GPS locked frequency standard

I have built a frequency standard to VE2ZAZ's design using the Trimble Palisade GPS timing receiver.

The 1 PPS signal from the Trimble Palisade is designed for timing applications. The receiver in its default mode, produces 1 PPS as soon as it has 4 satellites locked. After a while the receiver uses an average of the received position information and 'locks' to this position. This enables it to more accurately determine the timing of the 1 PPS signal, reducing the jitter (short term instability) of the 1PPS. A typical automotive application GPS engine, such as the Motorola Oncore or the Jupiter TU30, has jitter up to 500nS. The Trimble Palisade can manage 50nS. This means the time constants on the frequency locked loop could be relaxed without compromising short term stability.

Full details can be found on Bert's webpage

This required only a little additional interfacing, as the Palisade uses RS422 diferential serial comms. Details of the interface (using a 75ALS175 and a 75ALS174) is below.

The manual for the Trimble Palisade can be found here ( pdf zipped, 1.6Mb). Connection data and details of the connector are in the manual. for quick reference the connector is manufactured by Deutsch and is MMP series, #26C-2212S1 (requires moulded backshell, part no. 6810-204-2001 and sockets, part no. 6862-201-22278) Info from Richard AA6RS

Early software for talking to the Trimble Palisade (TSIPmon32) is here. A later version is downloadable from Trimble here.

Beware, I tried to force the receiver to talk NMEA, and it locked up. I have yet to discover why, or get the unit working again! Further investigation has shown that the unit has been set to 7 bit serial data format somehow. This is not good. It needs 8bit commands!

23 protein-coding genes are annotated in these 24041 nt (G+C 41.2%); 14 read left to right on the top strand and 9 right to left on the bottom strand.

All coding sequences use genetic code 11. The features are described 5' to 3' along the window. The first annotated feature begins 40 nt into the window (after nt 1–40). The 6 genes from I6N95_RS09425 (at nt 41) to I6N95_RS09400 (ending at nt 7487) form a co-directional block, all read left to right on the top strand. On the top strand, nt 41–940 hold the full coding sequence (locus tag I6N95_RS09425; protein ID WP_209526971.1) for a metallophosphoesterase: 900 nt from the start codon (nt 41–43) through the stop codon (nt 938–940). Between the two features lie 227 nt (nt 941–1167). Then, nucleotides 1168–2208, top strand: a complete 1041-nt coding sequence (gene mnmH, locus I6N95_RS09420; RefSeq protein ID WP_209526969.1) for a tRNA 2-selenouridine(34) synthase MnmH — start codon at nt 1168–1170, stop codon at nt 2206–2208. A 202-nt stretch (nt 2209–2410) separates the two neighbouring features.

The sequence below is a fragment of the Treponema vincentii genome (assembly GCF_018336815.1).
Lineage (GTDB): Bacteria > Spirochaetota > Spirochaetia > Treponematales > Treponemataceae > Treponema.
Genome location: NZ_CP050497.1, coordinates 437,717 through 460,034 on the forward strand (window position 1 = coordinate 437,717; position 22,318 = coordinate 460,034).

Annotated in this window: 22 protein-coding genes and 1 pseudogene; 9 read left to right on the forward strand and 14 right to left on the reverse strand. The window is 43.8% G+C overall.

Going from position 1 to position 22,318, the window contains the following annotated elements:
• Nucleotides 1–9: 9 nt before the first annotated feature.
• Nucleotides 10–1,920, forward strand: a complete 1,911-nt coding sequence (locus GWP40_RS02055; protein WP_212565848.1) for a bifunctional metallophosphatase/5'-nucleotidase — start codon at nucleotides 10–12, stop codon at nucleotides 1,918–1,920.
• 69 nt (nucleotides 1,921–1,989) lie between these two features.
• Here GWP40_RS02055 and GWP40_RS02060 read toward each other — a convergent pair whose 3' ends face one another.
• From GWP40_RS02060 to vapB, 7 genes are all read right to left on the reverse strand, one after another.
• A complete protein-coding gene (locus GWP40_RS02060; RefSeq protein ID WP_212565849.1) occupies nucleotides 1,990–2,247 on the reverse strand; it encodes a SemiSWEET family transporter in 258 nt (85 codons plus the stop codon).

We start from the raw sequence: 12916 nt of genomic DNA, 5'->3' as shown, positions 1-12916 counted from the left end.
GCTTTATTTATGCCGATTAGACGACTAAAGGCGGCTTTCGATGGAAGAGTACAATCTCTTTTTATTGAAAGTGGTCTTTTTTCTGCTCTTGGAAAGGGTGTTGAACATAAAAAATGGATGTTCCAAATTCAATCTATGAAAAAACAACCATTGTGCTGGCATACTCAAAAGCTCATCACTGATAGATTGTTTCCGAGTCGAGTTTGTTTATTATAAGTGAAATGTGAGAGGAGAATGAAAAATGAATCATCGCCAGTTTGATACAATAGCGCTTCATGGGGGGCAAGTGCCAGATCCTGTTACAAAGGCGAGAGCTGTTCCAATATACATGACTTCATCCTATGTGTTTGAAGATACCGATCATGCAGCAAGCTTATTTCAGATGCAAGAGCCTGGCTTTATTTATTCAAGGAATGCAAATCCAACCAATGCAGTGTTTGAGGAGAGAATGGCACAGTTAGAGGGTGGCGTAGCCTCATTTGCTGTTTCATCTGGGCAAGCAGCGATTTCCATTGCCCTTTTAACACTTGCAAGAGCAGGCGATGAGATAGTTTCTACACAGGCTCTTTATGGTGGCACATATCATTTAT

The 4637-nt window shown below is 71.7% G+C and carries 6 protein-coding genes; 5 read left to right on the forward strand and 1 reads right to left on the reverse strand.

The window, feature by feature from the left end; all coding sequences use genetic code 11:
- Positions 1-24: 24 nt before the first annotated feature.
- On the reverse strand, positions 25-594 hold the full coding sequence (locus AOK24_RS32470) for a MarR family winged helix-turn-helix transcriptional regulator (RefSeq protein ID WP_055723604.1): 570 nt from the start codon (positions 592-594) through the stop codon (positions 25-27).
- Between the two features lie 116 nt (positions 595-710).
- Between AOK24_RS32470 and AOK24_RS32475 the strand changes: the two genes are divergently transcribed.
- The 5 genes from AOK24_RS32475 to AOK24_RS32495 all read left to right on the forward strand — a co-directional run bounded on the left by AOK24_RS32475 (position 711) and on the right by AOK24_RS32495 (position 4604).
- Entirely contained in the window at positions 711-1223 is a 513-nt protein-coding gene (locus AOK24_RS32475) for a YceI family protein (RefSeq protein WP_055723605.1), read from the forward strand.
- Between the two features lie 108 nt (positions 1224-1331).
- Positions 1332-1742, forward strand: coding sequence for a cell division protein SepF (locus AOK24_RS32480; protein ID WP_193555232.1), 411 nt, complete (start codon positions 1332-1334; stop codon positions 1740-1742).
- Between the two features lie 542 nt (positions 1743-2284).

Andy G4JNT has written a simple protocol converter that runs on a 16F628 PIC and changes the Trimble data to NMEA. Only the timestamp is reproduced in the $GPRMC string at present and the data stream must come from the Palisade port A (pins 8 and 10), not the B port as used to display information using the Trimble software. The sense of the TTL logic levels into and out of the PIC seem to be inverted. The logic levels do not need inverting from the PIC to the RDDS keyed synthesizer used in a number of amateur microwave beacons.

The source code for this can be downloaded from Andy's site here

I have a number of the Trimble Palisade receivers for sale, though I have no spare connectors for them.

Email me for details (see home page)

Positioning a GPS antenna

Obviously the ideal location for the antenna is outside with a clear view of the sky down to horizon. Given ideal conditions 8-12 satellites will often be in view. Once a good 3d lock is obtained (requiring 4 satellites) and the GPS receiver has gone to manual mode (it assumes a fixed location) after about 1/2 Hour, the 1PPS will operate satisfactorily using 3 birds (in fact only one is needed). This means that the antenna position does not need to be perfect for a useable system.

Not often noted, the GPS satellites are in an inclined polar orbit.... 55 deg inclined to be precise. This means that in the UK there is a big hole in the sky to the North that the satellites never cross. See the image capturing the recorded tracks of the birds over a couple of days.

A moderate view of just the northern sky from the UK may not work too well!! (I found out the hard way) pointing the antenna out of a ground floor northerly window netted only 1 bird at a time for hours on end...

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